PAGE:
"( c) Nor to reserve a surplus fund which shall not be chargeable with the payment of the accrued dividend on the preference shares.

"(3) The said preference shares shall carry and be entitled to a fixed cumulative preferential dividend at the rate of, but never exceeding eight per centum (8%) per annum on the par value thereof, and such dividend shall be declared quarterly in January, April, July and October in each year, or at such other times as the board of directors shall see fit and determine.

"If in any year dividends amounting to eight per centum (8%) per annum shall not be paid on such preferred stock, the deficiency shall be a charge on the net profits and be payable, but without any interest, before any dividends shall be paid upon or set apart for the common stock.

"(4) The balance of the net profits of the corporation after the payment of said cumulative dividend at the rate of eight per centum (8%) per annum to the holder of the preferred stock, may be distributed as dividends among the holders of the general or common stock, as and when the board of directors shall in their discretion determine." (Italics ours.)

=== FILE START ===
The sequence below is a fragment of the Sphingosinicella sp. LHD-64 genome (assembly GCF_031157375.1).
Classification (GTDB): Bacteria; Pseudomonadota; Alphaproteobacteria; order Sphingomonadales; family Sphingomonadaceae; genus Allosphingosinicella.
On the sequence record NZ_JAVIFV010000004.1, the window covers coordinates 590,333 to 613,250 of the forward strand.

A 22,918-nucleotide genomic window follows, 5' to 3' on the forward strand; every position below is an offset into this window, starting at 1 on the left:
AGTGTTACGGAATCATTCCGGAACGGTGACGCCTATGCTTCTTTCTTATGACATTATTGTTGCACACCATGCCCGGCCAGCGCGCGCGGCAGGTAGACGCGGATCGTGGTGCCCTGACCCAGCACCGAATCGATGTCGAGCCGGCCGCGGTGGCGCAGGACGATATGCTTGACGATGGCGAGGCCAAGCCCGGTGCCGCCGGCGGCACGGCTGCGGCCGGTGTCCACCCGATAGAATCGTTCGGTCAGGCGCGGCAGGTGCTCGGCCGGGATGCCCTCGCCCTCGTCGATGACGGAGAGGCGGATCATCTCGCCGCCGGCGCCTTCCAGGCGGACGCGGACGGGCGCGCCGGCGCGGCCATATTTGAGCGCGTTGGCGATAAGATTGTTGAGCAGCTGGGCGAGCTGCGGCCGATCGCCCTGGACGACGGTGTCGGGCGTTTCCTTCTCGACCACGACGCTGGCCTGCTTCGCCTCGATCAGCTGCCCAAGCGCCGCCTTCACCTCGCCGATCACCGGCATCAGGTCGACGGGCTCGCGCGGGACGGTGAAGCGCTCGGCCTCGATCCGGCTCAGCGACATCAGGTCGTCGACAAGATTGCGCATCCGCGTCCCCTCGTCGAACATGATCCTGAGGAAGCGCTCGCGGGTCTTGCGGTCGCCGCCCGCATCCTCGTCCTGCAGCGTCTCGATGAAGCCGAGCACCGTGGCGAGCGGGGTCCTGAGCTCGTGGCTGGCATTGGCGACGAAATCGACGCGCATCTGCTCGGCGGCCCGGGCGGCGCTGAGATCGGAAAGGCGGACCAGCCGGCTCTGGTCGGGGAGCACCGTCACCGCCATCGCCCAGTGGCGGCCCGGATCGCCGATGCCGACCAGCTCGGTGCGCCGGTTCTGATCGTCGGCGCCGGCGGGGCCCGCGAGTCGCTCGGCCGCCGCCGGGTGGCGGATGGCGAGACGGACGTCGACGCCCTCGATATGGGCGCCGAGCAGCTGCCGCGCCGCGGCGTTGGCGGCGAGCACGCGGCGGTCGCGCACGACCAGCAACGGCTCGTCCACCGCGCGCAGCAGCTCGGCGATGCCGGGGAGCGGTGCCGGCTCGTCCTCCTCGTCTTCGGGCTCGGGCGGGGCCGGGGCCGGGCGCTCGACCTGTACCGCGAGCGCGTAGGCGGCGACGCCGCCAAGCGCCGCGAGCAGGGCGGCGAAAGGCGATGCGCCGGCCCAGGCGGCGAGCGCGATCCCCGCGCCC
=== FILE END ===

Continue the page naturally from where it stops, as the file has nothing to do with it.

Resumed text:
The amendment adopted provided for the issuance of 66,500 shares of prior preferred stock without par value, 50,000 shares of preferred stock with a par value of $100 per share, and 1,200,000 shares of common stock. The prior preferred stock was to be redeemable at $105 per share.

The amended plan of recapitalization proposed that holders of the preferred stock who desired to exchange their 8% stock would receive in exchange one and one-third shares of the new prior preferred callable stock, and three-fourths of a share of common stock. If the holders of the preferred stock did not desire to make the exchange, they were to be permitted to retain their 8% preferred stock, which, while it would be preferred to the common, would be secondary to the prior preferred stock to be issued.